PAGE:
Indolence, Keats's Muse of Guilt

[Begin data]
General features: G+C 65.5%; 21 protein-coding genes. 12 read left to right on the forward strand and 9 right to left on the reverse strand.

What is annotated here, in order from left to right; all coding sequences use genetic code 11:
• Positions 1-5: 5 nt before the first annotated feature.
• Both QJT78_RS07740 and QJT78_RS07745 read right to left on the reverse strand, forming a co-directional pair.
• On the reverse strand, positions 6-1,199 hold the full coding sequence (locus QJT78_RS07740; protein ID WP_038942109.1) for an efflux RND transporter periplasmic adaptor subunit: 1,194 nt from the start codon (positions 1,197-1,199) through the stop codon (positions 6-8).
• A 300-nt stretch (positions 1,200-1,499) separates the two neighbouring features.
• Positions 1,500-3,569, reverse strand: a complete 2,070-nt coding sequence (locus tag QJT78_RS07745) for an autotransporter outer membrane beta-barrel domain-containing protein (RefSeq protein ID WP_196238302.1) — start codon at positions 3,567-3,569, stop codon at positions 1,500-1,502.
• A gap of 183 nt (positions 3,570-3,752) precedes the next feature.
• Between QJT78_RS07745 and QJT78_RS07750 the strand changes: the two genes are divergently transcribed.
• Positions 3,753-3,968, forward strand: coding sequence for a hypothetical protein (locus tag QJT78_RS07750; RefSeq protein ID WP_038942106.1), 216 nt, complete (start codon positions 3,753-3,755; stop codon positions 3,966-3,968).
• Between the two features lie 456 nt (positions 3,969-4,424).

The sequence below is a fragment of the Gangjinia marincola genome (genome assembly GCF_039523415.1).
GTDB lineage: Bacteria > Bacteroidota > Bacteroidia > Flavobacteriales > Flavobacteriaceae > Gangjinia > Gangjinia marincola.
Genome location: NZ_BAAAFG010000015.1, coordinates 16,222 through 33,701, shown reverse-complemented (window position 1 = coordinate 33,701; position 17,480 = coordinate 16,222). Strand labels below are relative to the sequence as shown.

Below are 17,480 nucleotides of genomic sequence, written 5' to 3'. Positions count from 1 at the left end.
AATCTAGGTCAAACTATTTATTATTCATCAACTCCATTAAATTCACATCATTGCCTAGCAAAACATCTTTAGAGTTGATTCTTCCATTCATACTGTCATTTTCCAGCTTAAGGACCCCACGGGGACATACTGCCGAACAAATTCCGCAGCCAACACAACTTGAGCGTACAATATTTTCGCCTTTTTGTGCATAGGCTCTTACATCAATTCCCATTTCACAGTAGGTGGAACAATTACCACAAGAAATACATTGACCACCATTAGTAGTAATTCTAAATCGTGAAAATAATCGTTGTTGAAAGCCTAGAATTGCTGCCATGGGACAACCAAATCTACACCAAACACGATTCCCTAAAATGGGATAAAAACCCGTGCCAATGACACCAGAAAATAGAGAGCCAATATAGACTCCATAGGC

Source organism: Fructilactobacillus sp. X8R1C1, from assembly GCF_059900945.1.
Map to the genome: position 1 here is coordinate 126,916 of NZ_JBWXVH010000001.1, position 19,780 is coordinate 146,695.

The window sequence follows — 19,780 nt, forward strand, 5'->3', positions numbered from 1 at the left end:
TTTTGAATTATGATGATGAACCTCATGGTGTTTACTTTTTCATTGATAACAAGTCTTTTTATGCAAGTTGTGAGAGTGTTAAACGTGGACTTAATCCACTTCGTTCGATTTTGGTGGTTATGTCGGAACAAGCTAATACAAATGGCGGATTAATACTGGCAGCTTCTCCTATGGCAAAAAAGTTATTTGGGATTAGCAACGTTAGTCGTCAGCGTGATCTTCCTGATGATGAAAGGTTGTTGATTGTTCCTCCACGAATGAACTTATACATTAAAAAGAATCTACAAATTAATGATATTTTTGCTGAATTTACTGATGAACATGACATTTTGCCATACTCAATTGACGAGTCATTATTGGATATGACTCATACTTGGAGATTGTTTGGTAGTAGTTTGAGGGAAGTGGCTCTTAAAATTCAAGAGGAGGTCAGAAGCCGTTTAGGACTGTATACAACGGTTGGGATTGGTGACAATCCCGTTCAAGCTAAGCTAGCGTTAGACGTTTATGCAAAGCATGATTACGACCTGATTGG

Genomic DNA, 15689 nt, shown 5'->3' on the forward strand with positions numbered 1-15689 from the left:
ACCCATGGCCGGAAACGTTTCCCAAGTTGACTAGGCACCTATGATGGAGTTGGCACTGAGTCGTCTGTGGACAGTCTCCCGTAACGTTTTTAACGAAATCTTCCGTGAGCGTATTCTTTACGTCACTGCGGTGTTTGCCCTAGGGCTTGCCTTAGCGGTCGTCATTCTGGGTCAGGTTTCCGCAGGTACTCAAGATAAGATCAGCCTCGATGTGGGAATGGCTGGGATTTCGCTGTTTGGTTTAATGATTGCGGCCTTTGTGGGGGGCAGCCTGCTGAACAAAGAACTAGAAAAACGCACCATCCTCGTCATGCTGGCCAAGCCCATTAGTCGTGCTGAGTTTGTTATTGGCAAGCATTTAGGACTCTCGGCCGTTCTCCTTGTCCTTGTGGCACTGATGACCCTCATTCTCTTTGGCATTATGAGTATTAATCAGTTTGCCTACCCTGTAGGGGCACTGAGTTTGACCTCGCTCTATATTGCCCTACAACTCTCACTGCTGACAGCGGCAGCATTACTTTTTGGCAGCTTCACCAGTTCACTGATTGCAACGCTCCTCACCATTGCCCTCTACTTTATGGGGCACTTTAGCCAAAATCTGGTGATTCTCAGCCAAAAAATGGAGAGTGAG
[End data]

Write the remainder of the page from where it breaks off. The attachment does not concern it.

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Indolence, it would seem, is, in John Keats's life, a paradox. Both muse and reason for guilt. Both negative as a Coleridgean paralysis of will with its manifestations as torpor, sloth and paralysing dejection, and positive (‘delicious diligent indolence' (Letters 1:2311)) as creative energy-fuelling laziness. Indolence to Keats was both, as Wordsworth (1926: 281) claimed, ‘majestic', as well as, in his own words, a ‘capital crime' (Letters 2:77). Yet, despite its apparent duplicity, indolence occupied an incredibly important place in Keats's life and was often not only the subject of his written word, but also the inspiration, or foundation for his creative oeuvre that in its many guises has a prominent place in his letters and poems. Willard Spiegleman in his book Majestic Indolence (1995: 85) goes as far as saying that indolence was ‘the central place in Keats's aesthetics as well as in his poetic achievement' and the ‘master obsession of his career'. Statements that perhaps ignore not only Keats's other creative influences and obsessions such as, one could argue, Love, and Ambition, but also his own rather contradictory beliefs, longing for and conflict with the disposition. Keats is clearly aware of the contradictory nature of his indolence and describes it in a letter to his brother George and sister-in-law Georgina on 13 March 1819 (Letters 2:77) as having two forms: ‘easy' and ‘uneasy indolence', each being greatly different to the other. But it is Keats's own contradictory nature that is of more interest as his numerous letter references (20 in total2) show both a love, and even a dependency for indolence, yet also a revulsion and abhorrence for the torpor which so often manifests as a result. Understanding this disposition and Keats's relationship with it will obviously give us insight not only into the poet's creative process, but will also help us further understand the direction of his work that is centred on indolence itself. Though it is important not to isolate indolence in doing so or consider it as separate from Keats's poetry. Due to its psychological manifestation and its existence not as an external stimulus, but as an individual characteristic, indolence is as much a part of the poet as it is a part of the poetry. Indolence is not, of course, new to Keats's time and has, indeed, a colourful and diverse history, a history whose effects on Keats should not be discounted. We learn from the Oxford English Dictionary (OED) that two of its oldest meanings are now obsolete: ‘insensibility or indifference to pain' and ‘freedom from pain; state of mind in which neither pain nor pleasure is felt'. Originally, states Spiegelman (1995: 7), it was synonymous with ‘Epicurean apatheia ("like the state of a sleeping man" [OED cites Thomas Stanley's 1656 History of Philosophy]), and only in the eighteenth century did it come to suggest both a more pathological state and a more genial one'. Thus ‘love of ease' and ‘laziness' became the more neutral counters to ‘slothfulness' and ‘sluggishness'. Berkeley, according to OED used the word fifty years after Keats's death in Hylas & Phil. (1871: 1:269) thus: ‘I could rather call it an indolence. It seems to be nothing more than a privation of both pain and pleasure', while Dr Samuel Johnson labelled indolence as ‘that voluntary debility' (OED). Returning to Spiegelman (1995: 91), he says: ‘the eighteenth century saw such a varied series of experiments in coping with, and troping, the phenomenon that it deserves for this, as for other reasons, the label "pre-Romantic" '. Spiegelman goes on to highlight the use of the word by eighteenth-century literary authors Thomson (whose ‘Castle of Indolence' was clearly an influence on Keats), Gray and Shenstone. Shenstone in fact published his own ‘Ode on Indolence' in 1750, twenty-nine years before Keats. Shenstone's indolence is vastly different from Keats's and uses the meaning that has now become obsolete, a freedom from both...
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